QI just bought an iPad and connected it to my home Wi-Fi network, which already had two Windows PCs on it. But when the iPad is using the wireless network, we can't receive any e-mail on the other computers. What's the cure?
JERRY LEITH, EAU CLAIRE, WIS.
ARein in your iPad, which is trying to monopolize your e-mail account, and, as a result, is locking out your two PCs.
Why? The iPad is set up to use your e-mail account continuously, or at least to access the e-mail account often in order to update your list of received mail.
But, if your e-mail account uses a common technology called "POP3" (Post Office Protocol version 3), only one your three computers can access the account at a time. Because the iPad gets to the e-mail first, the two PCs don't stand a chance.
There are three solutions to this lockout problem.
Close the iPad's mail application when you aren't using it. This ends its connection to your e-mail account and gives the PCs a chance to access the account.
If your iPad isn't constantly connected to e-mail, another alternative is to change its settings so that it checks your e-mail less frequently. You can do this by going to the iPad's Settings, then to Mail, Contacts, Calendars, and then to Fetch New Data.
The last and most obvious solution is to disconnect the iPad from the Wi-Fi network when you want to use one of the PCs to get your e-mail. (Since you're accessing your e-mail via Wi-Fi, I'm assuming your iPad doesn't have a cellular connection to access mail from outside the Wi-Fi network.)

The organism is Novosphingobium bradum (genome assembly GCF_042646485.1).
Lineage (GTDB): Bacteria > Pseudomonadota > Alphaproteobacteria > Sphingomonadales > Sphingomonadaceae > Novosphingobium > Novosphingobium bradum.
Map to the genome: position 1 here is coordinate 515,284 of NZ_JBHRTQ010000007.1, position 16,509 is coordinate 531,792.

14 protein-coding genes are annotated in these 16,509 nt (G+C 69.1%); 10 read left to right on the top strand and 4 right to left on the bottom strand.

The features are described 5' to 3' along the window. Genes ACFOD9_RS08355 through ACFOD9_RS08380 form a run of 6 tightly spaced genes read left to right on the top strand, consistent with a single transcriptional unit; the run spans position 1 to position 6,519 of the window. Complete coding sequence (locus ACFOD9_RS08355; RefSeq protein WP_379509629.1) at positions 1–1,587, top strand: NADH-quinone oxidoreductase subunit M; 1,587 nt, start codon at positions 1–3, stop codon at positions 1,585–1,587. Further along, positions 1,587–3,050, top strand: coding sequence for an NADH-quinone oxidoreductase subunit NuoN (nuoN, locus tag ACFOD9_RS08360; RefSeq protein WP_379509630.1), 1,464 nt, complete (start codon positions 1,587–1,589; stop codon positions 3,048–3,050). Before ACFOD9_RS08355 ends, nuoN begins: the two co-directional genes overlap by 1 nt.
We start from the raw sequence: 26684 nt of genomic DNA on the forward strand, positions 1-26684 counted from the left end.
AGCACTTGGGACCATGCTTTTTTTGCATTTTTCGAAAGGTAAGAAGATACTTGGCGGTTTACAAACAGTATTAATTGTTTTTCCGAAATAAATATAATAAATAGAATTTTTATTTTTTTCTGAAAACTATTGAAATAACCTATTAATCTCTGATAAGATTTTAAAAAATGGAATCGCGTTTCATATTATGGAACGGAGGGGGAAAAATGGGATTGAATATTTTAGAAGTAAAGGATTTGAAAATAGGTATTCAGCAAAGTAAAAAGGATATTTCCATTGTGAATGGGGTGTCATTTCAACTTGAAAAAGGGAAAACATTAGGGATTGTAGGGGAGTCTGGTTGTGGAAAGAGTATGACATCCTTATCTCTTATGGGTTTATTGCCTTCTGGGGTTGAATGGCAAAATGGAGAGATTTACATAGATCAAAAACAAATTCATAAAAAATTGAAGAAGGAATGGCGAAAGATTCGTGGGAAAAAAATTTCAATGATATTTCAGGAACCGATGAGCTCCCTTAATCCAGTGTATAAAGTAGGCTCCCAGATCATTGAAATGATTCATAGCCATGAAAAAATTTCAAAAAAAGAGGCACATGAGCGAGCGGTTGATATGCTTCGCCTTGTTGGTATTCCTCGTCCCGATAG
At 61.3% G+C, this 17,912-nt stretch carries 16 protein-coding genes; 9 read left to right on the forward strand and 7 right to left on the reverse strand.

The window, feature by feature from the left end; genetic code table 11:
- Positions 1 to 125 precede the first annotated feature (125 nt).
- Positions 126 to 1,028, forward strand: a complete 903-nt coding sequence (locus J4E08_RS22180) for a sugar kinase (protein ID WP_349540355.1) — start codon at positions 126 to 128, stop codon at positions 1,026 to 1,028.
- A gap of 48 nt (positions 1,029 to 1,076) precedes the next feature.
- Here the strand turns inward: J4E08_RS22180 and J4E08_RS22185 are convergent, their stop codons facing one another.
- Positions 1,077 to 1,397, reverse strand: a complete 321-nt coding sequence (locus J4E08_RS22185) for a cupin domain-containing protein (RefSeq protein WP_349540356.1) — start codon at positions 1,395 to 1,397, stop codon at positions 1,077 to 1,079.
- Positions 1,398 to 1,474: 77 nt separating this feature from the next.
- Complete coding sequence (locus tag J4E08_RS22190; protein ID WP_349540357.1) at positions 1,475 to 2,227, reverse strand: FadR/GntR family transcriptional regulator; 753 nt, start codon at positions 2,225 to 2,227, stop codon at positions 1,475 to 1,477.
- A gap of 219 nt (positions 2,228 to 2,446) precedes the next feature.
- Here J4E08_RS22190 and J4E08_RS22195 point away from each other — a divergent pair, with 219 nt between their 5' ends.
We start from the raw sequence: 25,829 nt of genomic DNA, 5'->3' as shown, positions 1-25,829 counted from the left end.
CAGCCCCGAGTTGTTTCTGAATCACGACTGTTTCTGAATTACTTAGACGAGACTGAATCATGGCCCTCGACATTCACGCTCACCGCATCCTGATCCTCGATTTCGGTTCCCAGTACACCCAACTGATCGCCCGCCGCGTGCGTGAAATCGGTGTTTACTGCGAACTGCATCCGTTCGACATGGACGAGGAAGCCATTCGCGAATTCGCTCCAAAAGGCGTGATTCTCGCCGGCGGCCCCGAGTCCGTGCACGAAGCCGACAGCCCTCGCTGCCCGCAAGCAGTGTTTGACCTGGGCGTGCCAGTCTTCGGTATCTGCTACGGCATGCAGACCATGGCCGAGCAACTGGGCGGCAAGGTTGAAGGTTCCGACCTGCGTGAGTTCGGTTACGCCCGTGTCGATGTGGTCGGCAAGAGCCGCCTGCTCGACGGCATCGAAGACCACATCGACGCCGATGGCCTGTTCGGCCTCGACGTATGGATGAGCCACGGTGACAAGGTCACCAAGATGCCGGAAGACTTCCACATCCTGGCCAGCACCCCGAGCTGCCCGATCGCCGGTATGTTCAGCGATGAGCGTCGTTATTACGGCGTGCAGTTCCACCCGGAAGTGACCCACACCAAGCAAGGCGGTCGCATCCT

QMy laptop PC recently became infected with the Google Redirect Virus. This happened even though I have Norton security software installed.
How do I get rid of the virus?
JIM KENNEDY, HUGO, MINN.
AFortunately, it's rather easy to get rid of the Google Redirect Virus, which takes people to malicious websites when they click on legitimate search results. Security firm Symantec provides a free downloadable virus removal tool; see tinyurl.com/2dmtozz.
And you really do want to get rid of this virus, because in addition to redirecting you to wrong websites, it hides itself from antivirus software, displays advertisements and opens an electronic doorway that allows other malicious software to enter your PC.
The virus, sometimes called "Backdoor.Tidserv" by computer security professionals, apparently was intended to make money for its creators by generating traffic for certain websites, collecting data about you for marketers and trying to sell you worthless software.
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